This Saturday the 27th, UFC 134 will take place in Rio De Janeiro, marking the first time the UFC has been in Brazil since 1998.
This is an important milestone for the sport, as Brazil has long been regarded as the birthplace of MMA and the world's largest organization is finally paying tribute.
An event this monumental is bound to have some very important matchups, and it does. Careers, legacies, title shots and reputations are on the line—all of which will be decided in one night.
Let's take a look at the five most important fights happening this weekend at UFC 134.
Given the recent track record of Ultimate Fighter graduates, Ross Pearson has a lot of weight on his shoulders.
It used to be that TUF alums would make recognizable waves in their weight divisions. Early entrants such as Forrest Griffin, Josh Koscheck, Rashad Evans, Matt Serra and Michael Bisping have found considerable success in their UFC careers.
Lately, that hasn’t been the case for an Ultimate Fighter winner. Roy Nelson and Ryan Bader are on two-fight losing skids. Jonathan Brookins has fought only once since winning TUF 12. Efrain Escudero is no longer with the UFC. In short, hardly any recent winners have had any notable success.
Ross Pearson could change all that by defeating a devastating striker in Edson Barboza, who has finished seven of his last eight opponents.
Is Pearson a contender or a pretender? Can he prove a TUF winner is still worth his contract? We’ll find out Saturday.
Dan Miller has fallen on hard times recently.
Saturday, he will be taking on Brazil’s own 5’ 8” powerhouse Rousimar Palhares, a master of leg submissions and ornery disposition.
If Dan Miller loses, he will have lost five of his last seven matches and could possibly be cut from the UFC.
Miller is a fine fighter and a likable enough guy, but he’s failed to defeat every top 10 middleweight he’s ever faced.
Surely, no man could hang his head in shame after consecutive losses to Chael Sonnen, Demian Maia and Michael Bisping. If he can’t win once in a while against the best, however, then that just makes Miller a man who is fighting for work instead of a belt.
Palhares is much in the same boat as Miller, as he’s only been defeated by top-ranked opponents. The only difference is, his recent record is much better than Miller’s, and a loss won’t necessarily get him the boot.
A win, any win, is necessary for Miller to remain employed with the UFC.
It’s legend against prospect in this co-main event bout.
At 35 years of age, Nogueira is not an old man by any conceivable standard. However, with 40 wars to his name, recent hip surgery and over a decade in the sport, Minotauro is undoubtedly in the twilight of his career.
Nogueira could have retired years ago and still be considered one of the greatest heavyweights in mixed martial arts. Like any true warrior, though, he wants to continue competing.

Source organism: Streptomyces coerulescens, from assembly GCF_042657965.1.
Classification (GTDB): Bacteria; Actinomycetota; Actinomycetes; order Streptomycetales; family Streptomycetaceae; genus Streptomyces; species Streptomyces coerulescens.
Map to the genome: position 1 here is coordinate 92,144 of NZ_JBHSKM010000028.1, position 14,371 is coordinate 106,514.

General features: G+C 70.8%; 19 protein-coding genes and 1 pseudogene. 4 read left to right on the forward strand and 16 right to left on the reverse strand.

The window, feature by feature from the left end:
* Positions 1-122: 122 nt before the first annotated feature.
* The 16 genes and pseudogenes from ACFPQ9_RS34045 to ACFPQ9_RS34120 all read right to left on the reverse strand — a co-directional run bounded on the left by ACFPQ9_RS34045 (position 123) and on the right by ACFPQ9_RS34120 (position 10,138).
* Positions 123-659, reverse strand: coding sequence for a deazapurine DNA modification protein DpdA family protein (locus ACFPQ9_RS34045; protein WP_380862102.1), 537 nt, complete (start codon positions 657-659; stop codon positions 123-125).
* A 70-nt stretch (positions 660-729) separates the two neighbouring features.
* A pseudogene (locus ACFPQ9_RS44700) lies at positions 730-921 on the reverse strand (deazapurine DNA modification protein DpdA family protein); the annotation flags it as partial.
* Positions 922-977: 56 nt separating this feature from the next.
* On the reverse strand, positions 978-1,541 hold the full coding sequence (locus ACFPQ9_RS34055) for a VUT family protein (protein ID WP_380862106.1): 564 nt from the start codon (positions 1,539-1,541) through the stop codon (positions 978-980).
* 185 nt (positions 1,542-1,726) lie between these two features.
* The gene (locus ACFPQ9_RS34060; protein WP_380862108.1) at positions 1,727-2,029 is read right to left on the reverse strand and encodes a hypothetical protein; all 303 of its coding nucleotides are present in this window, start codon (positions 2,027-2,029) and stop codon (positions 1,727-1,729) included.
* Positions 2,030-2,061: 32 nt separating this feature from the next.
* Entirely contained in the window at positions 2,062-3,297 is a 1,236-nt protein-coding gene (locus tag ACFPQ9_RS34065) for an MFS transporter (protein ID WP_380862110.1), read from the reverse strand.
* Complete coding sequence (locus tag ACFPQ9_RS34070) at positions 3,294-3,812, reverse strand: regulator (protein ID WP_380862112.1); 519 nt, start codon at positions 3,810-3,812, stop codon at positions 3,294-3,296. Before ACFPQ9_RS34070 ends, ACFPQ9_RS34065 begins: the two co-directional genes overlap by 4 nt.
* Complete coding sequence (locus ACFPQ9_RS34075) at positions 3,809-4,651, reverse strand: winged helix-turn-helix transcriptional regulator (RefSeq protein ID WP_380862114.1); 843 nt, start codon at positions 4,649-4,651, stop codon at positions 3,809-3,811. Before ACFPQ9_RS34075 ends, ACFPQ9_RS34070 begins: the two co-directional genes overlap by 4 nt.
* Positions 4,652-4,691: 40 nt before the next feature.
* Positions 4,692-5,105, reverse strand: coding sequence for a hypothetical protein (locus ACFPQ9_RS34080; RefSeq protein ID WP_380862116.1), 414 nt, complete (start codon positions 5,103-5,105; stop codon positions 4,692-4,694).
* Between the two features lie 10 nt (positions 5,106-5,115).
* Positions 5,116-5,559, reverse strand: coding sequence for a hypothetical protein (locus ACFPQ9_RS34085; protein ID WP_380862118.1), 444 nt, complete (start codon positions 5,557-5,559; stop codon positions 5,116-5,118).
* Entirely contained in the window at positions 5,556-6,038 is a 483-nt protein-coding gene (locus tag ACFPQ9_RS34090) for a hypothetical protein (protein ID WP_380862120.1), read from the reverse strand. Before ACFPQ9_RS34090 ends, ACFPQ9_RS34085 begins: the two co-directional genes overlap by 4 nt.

Fighting (and defeating) a young upstart like Schaub could go a long way in proving he still has what it takes to remain active in the sport.
Interestingly, Schaub is also at a crossroads in his career. If he defeats Nogueira, that’ll be his fifth straight win in the heavyweight division and he could arguably make the case that he deserves a title shot.
It’ll be interesting to see if Schaub sends Nogueira into retirement or Nogueira sends Schaub back to square one in the heavyweight division.
This fight is much more important for Okami than it is for Silva.
As it stands, Silva could walk into the Octagon, get knocked out in less than 10 seconds, and still be considered the greatest mixed martial artist in the history of the sport.
Needless to say, the same does not ring true for Okami. His legacy has yet to be built, but it could start with a win on Saturday night.
Nobody is disputing the fact that Okami already has a win over Silva by disqualification, but watch Okami lying flat on his back in their first bout and tell me he looks like a winner.
If he wins, “Thunder” will be the first person to legitimately defeat Silva since 2004. He would also be the first Japanese fighter in the history of the UFC to win a championship; this would undoubtedly bring much honor to his home country.
Most importantly, he would have his revenge.
This is the most significant fight on the card.
In terms of recent developments in the light heavyweight division, a win for either Griffin or Shogun could conceivably place them within reach of a title shot.
Dana White has stated that Shogun is merely two wins away from another crack at the belt, so it would make sense that Griffin could also have the same opportunity were he to soundly defeat Rua.
More importantly, though, this is a rematch four years in the making.
At UFC 76, Griffin humbled the Shogun hype-train by out-striking and out-grappling Rua, who was lauded for his dangerous Muay Thai and BJJ black belt skills. The match ended with a third-round submission win for Griffin, and he would go on to win the title in his next match against Rampage Jackson.
Aside from his last loss to Jon Jones, Rua remained virtually unbeaten in the UFC since losing to Griffin (yes, he defeated Machida twice). He will now have a chance to avenge one of his losses.
Both are now former light heavyweight champions; both lost their belts during their first defense—both by devastating third-round knockout. Belts are in their future. Legacies are on the line.
Who wants it more?